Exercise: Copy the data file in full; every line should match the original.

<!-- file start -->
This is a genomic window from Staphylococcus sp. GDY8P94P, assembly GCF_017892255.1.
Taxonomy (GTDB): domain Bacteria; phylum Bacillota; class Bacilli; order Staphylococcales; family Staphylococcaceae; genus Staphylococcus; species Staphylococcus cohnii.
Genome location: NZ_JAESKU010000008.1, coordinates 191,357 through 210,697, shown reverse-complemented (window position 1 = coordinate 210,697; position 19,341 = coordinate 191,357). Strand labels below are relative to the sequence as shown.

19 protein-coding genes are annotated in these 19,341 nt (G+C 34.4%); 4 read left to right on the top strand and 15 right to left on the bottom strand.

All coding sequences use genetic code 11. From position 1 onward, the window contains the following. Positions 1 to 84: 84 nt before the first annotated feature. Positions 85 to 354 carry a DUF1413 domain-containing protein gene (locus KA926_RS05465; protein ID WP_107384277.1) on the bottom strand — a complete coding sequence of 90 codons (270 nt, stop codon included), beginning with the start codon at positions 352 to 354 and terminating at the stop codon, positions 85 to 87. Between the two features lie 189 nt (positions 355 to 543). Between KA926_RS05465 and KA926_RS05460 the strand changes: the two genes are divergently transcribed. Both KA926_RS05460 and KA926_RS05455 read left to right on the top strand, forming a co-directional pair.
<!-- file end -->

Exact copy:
This is a genomic window from Staphylococcus sp. GDY8P94P, assembly GCF_017892255.1.
Taxonomy (GTDB): domain Bacteria; phylum Bacillota; class Bacilli; order Staphylococcales; family Staphylococcaceae; genus Staphylococcus; species Staphylococcus cohnii.
Genome location: NZ_JAESKU010000008.1, coordinates 191,357 through 210,697, shown reverse-complemented (window position 1 = coordinate 210,697; position 19,341 = coordinate 191,357). Strand labels below are relative to the sequence as shown.

19 protein-coding genes are annotated in these 19,341 nt (G+C 34.4%); 4 read left to right on the top strand and 15 right to left on the bottom strand.

All coding sequences use genetic code 11. From position 1 onward, the window contains the following. Positions 1 to 84: 84 nt before the first annotated feature. Positions 85 to 354 carry a DUF1413 domain-containing protein gene (locus KA926_RS05465; protein ID WP_107384277.1) on the bottom strand — a complete coding sequence of 90 codons (270 nt, stop codon included), beginning with the start codon at positions 352 to 354 and terminating at the stop codon, positions 85 to 87. Between the two features lie 189 nt (positions 355 to 543). Between KA926_RS05465 and KA926_RS05460 the strand changes: the two genes are divergently transcribed. Both KA926_RS05460 and KA926_RS05455 read left to right on the top strand, forming a co-directional pair.